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Hoeness promises to support Kovac “to the bitter end” as Sammer and Hamann speak out in support

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Bayern Munich’s president at last declared his intention to support his beleaguered coach, as several Bundesliga commentators also placed blame for Bayern’s recent woes on the team and front office.


Bayern Munich's Croatian headcoach Niko Kovac wears a traditional Bavarian Lederhosen (leather trousers) dress as he arrives for his football team's annual visit at the Oktoberfest beer festival in Munich, southern Germany, on October 7, 2018. Photo by Christof Stache/AFP/Getty Images

While many critics have begun speculating whether Bayern Munich’s head coach Niko Kovac might suffer the same fate as Carlo Ancelotti last season, Bayern’s leadership has been strikingly silent. Only club president Uli Hoeness somewhat ominously remarked that Kovac has to “stick his neck out” for his squad selection — a remark he later said was not intended as criticism.

The absence of support from the front office persisted until earlier today at Bayern’s annual Oktoberfest visit, when Hoeness told Süddeutsche Zeitung that he stands behind Kovac “like a rock,” and he pledged that he would support Kovac “no matter what happens in the next few weeks.”

Hoeness emphatically added in comments that will appear in Kicker’s Monday print edition,

I will defend Niko Kovac to the bitter end. We are completely calm.

“Bis aufs Blut,” he said, literally “until there is blood.” Results be damned, Niko Kovac has the support of the most powerful person at Bayern Munich.

Bayern’s sporting director Hasan Salihamidzic also spoke indirectly in support of Kovac at Oktoberfest, suggesting that it was the responsibility of everyone on the team to step up their game:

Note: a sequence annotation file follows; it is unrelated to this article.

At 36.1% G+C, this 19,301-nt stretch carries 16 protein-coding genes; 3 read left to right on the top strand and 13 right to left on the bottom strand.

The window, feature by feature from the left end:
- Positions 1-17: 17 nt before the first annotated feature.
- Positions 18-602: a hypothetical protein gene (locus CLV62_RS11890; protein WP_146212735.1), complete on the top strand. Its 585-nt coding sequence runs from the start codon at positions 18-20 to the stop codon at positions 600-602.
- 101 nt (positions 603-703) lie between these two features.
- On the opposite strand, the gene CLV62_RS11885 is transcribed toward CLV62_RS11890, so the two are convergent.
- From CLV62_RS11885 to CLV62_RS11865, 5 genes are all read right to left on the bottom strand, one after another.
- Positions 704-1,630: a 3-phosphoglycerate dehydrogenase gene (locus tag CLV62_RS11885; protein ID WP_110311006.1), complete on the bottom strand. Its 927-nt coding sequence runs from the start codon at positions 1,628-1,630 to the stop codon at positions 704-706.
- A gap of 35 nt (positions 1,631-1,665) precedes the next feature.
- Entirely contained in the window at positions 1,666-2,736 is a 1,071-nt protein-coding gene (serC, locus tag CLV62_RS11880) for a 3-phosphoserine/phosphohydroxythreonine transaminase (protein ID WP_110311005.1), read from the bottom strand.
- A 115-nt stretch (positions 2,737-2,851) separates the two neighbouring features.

We have to find our way out again — we’ll be able to do that only if we all come together and everyone gets their act together.

Brazzo smiled for the camera and put his arm around a somber Kovac for the Oktoberfest photoshoot. Kovac later sat with chairman Karl-Heinz Rummenigge while a traditional Bavarian gingerbread heart appeared behind them reading I mog di, Bavarian dialect for “I like you.” Kovac, who normally does not drink alcohol, had perhaps indulged in a few sips of Paulaner.

Sammer, Hamann defend Kovac

Several other prominent voices have also spoken in support of Kovac. Bayern’s former sporting director, Matthias Sammer, declared that he found the discussion about Kovac’s future “perverse” (Kicker). Sammer could not believe “the speed with which topics are broached, even though not much has happened yet. He also had a few ups and downs in Frankfurt,” Sammer added.

Sammer felt that the players seemed “somewhat uninspired in possession” and that “ one, two or three percent were lacking when they conceded, where you have to conclude: OK, they’re a bit off from the top level where you normally see Bayern.” His verdict:

They now must reestablish their total resolve with consistent, hard work.

Former Bayern star-turned-commentator Dietmar Hamann was even more forthright in his defense of Kovac, placing the blame for Bayern’s woes squarely on the club’s transfer policy of the past few years (TZ):

The team is too old. The Bayern players are almost 30 years old on average. When you’re always a step too slow, you become unsure. You always make the wrong decision. Ajax made Bayern look like a team of geriatrics.

Hamann argues that the loss of Kingsley Coman has been a particularly bitter blow for Kovac:

Five years ago, Bayern had the best wingers. They don’t have them anymore. That’s why Kingsley Coman is such a horrible loss. That’s their most important offensive player currently.

Hamann further elaborated on Kovac’s dilemma with rotation:

You have to rotate, but you also can’t rotate too much. [The front office] neglected to do a lot of things in the past two or three years. There are almost only very young or very old players. I think it’s wrong to blame the coach for that now. I hope they stick with Kovac.

And further,

Niko Kovac is being taken apart, put against the wall, put under fire for something that he can’t help at all. Kovac earned this chance [to coach Bayern].

Hamann also speculated that some members of the team may be selfishly looking after their own interests rather than those of the team:

This team doesn’t fit together in terms of character. Some players are putting their own interest over that of the team. I can imagine that some players have gone to see the bosses. These players always find excuses and alibis. These are very, very bad times.

And even Uli Hoeness’s statement fell short of Hamann’s expectations. Alluding to Bayern’s humiliating 3-0 loss to Mönchengladbach, he said:

I would have expected that one of the people in charge would say, “We will not accept a team performance like this today.” That would have been worth more than Hoeness’s statement that “I stand behind the coach like a rock.”